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Illustration: Beth Hoeckel

What’s next for weed in Chicago?

From blazed yoga and dinner parties to public lounges, we gaze into our (hazy) crystal ball to predict the future of weed in Chicago

Zach Long
Emma Krupp
Written by
Zach Long
&
Emma Krupp
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It finally happened! In the wake of legalization, Chicagoans willing to wait in line can get a THC fix without texting a dealer, but dispensaries stocked with flower, wax and edibles are just the tip of the iceberg. In the coming years, changing legislation may allow new businesses and experiences built around the consumption of marijuana. Not sure what to expect? We consulted with industry experts and looked to cities like Los Angeles and Denver (where weed has been legal for years) to part the pungent clouds shrouding the future of marijuana in Chicago.

Yoga studios where you can namaste high 

Most people would argue that both weed and yoga help you to relax, so why not combine the two? You probably shouldn’t attempt a scorpion handstand while stoned, but a few tokes can encourage a slower practice of restorative yoga, according to Daryn Schwartz, founder of Chicago-based The Space Between studio. “One of the benefits of cannabis is that it helps me access parts of my mind and parts of my body that I don’t normally access,” suggests Schwartz. If Illinois regulations evolve, she envisions wellness centers in which participants could indulge in some bud before striking a pose, similar to the private, cannabis-assisted classes that are being offered in Colorado and California. In the meantime, there’s nothing stopping you from sparking up on your mat at home.

Public lounges that let you partake with friends

While puffing a joint in your living room or on your balcony may be kind of boring, it’s the only place where you can do it legally for now. But if you really, really want to get zonked in public, it may soon be permissible to blaze at restaurants and bars, just like the California lounges that offer food, non-alcoholic beverages and rentable water pipes. (That said, it’s worth noting that it’s pretty common to see Angelenos light up on bar patios.) “The more places a consumer can take marijuana and use it in a safe, comfortable, legal environment, the better,” says Patrick O’Hern, marketing director for Illinois cannabis cultivator Nature’s Grace and Wellness. City Hall is still hashing out where we can toke up in public, but the recent approval of a lounge attached to a Springfield dispensary may provide a glimpse of what could happen in Chicago. Until then, try not to accidentally set your couch on fire.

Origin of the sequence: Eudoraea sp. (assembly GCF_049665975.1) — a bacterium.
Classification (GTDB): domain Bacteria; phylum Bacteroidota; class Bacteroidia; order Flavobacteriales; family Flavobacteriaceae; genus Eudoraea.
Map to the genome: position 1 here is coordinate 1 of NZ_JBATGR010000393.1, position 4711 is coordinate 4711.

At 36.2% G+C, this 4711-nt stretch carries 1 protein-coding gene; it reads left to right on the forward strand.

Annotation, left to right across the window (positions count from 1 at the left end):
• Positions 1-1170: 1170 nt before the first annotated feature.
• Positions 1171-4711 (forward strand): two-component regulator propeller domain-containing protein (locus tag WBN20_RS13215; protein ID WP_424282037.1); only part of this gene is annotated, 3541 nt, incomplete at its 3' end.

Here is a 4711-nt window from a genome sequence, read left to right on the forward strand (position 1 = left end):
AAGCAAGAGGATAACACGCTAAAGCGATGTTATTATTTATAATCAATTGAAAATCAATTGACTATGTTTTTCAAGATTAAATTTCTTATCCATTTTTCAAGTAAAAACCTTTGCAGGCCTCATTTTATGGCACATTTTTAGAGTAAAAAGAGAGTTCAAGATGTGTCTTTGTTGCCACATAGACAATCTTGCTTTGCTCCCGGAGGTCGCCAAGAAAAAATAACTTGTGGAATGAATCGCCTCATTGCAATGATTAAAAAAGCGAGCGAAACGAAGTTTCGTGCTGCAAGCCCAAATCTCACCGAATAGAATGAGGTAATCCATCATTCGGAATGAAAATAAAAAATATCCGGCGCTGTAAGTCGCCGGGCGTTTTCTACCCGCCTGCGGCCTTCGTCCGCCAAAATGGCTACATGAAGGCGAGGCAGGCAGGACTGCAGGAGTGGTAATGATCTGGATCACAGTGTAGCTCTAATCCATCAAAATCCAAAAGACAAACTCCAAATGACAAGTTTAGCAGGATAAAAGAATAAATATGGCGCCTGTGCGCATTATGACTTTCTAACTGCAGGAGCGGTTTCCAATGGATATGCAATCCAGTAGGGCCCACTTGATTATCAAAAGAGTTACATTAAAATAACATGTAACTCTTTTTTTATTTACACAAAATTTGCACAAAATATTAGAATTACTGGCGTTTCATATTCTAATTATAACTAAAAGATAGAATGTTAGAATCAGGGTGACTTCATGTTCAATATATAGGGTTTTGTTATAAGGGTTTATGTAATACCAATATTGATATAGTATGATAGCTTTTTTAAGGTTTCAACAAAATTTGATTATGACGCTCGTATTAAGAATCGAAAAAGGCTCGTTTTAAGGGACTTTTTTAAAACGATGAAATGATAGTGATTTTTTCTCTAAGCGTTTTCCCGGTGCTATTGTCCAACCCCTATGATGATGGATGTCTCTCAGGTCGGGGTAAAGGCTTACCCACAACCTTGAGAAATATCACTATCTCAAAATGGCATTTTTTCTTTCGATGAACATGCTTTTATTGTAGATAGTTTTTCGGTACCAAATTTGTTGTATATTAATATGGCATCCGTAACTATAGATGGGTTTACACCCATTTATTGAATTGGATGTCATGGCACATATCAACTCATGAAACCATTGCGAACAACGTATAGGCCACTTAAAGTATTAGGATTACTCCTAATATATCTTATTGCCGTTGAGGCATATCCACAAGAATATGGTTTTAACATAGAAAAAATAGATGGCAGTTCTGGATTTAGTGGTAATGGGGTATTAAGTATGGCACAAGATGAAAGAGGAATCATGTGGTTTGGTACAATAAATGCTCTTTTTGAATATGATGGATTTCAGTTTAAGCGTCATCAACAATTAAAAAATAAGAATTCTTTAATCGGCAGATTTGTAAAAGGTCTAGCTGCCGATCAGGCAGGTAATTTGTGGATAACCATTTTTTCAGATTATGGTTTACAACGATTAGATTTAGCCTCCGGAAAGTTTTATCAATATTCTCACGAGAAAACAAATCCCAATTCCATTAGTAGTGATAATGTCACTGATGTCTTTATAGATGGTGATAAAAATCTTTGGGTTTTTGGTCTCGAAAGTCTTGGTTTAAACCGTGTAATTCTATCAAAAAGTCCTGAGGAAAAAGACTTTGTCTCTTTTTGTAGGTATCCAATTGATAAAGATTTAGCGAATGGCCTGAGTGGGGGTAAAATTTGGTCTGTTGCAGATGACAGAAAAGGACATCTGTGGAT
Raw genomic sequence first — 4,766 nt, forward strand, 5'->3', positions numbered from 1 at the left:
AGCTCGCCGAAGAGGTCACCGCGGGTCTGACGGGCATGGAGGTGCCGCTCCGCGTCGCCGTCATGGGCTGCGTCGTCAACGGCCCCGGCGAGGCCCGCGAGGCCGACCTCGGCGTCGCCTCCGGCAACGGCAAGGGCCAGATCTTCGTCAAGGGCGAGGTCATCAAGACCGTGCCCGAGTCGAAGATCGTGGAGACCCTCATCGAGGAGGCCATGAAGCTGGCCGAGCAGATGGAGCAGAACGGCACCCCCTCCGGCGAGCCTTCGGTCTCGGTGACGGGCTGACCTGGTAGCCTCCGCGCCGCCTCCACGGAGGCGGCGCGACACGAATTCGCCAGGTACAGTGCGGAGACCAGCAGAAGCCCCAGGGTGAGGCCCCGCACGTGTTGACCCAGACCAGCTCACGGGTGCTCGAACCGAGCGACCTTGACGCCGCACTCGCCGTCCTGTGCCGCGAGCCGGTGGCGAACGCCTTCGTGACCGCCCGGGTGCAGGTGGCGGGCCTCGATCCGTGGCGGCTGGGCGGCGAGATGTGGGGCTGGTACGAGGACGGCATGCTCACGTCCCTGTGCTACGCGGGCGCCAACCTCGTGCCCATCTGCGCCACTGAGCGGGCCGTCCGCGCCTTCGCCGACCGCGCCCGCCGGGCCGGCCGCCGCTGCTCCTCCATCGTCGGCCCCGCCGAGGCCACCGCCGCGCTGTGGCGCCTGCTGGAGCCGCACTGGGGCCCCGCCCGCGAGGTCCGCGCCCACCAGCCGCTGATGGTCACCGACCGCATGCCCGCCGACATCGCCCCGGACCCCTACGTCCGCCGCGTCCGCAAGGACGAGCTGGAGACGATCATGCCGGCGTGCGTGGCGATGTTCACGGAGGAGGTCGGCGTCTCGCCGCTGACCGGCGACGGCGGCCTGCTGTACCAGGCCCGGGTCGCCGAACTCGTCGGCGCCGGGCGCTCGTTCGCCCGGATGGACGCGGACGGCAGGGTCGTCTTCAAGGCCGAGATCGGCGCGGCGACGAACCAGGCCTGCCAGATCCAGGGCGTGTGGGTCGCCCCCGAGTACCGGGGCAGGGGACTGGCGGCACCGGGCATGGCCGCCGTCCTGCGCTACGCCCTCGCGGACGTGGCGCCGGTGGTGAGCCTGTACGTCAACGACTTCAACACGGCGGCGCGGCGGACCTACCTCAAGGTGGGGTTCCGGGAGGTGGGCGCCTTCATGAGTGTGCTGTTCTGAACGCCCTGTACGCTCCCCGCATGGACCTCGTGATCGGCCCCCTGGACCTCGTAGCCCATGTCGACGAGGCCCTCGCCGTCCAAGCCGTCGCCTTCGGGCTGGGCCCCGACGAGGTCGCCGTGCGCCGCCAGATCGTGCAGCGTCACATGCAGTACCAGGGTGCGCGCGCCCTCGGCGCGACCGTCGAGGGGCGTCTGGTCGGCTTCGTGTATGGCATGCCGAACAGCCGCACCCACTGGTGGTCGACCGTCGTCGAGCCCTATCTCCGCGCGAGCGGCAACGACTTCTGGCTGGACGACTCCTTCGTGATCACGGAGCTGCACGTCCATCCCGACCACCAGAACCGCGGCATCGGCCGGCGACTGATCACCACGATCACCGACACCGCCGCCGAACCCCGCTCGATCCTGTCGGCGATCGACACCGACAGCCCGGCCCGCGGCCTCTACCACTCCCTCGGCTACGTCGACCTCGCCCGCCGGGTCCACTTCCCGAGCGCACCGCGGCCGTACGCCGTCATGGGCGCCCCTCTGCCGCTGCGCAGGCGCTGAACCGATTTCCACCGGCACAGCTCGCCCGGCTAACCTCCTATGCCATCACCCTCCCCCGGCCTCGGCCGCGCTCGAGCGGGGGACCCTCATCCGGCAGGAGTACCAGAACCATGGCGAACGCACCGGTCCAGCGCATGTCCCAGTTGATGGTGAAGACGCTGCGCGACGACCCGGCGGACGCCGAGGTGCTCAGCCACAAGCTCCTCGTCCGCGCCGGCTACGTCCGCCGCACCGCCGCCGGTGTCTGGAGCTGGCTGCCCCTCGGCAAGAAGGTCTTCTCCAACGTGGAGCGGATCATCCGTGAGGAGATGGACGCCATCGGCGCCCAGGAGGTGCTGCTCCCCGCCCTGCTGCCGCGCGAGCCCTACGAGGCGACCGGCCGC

Buses that take you on a tour de chronic

The cannabis tourism biz flourishes in states with established weed laws, offering everything from growing-facility walk-throughs to bus tours that deliver riders to a smoke sesh with Tommy Chong (seriously). But here in Chicago—where consumption lounges are not yet sanctioned and dwindling dispensary supplies make for long waits—tour companies are getting creative. Due to a legal loophole, the newly launched Loopr can bus its customers to a private residence where regular folks can smoke in peace in a lounge that’s stocked with paraphernalia. Loopr president Bryan Spatz predicts revised laws and a steadier supply of in-state cannabis will shorten wait times at dispensary stops and expand tour options. Don’t hold your breath for the chance to smoke while riding the bus, though: Spatz notes that onboard use, which is legal in Colorado but recently banned in California, likely won’t happen in Illinois anytime soon. What a buzz kill.

Boutiques that sell haute bud (and accessories)

There’s been much ado about the “upscale” reefer market: Companies such as the celeb-endorsed Beboe, which The New York Times dubbed “the Hermès of marijuana,” peddle stylish vaporizers and microdosed pastilles at California and Colorado dispensaries, with locations peppered throughout the monied streets of Beverly Hills and Orange County. “In other markets, we’ve seen product choice shifting from traditional offerings—like flower—to luxury, ‘socially dosed’ products,” says Jennifer Dooley, chief strategy officer of the Chicago-headquartered cultivator Green Thumb Industries, which acquired Beboe in 2019. As the Chicago cannabis market matures, you can expect similarly posh offerings, including edibles that offer a mild high that’s suitable for casual daytime settings.

High-end dinner parties

You can get high off of pot brownies, sure, but what about a full meal? Companies offering marijuana-infused dinner parties—a practice long relegated to pre-legalization secrecy and word-of-mouth invitations—have already arrived in Chicago hoping to help you elevate your edibles game. Here’s how it works: Guests dine on elegant, multi-course meals with THC add-ons specially calibrated by a chef (like infused honey and sauces made for drizzling), allowing diners to build up a tasty buzz throughout the evening. Weed and food make for a naturally camaraderie-building combination according to Stacie Thompson and Akeea Barker, who run a Chicago-based marijuana supper club A Table for Twenty, which hosts community events and private gatherings. Thompson notes that the drug’s decriminalization means that previously underground operations now have “a chance to shine,” so count on these stoner-friendly menus sticking around.

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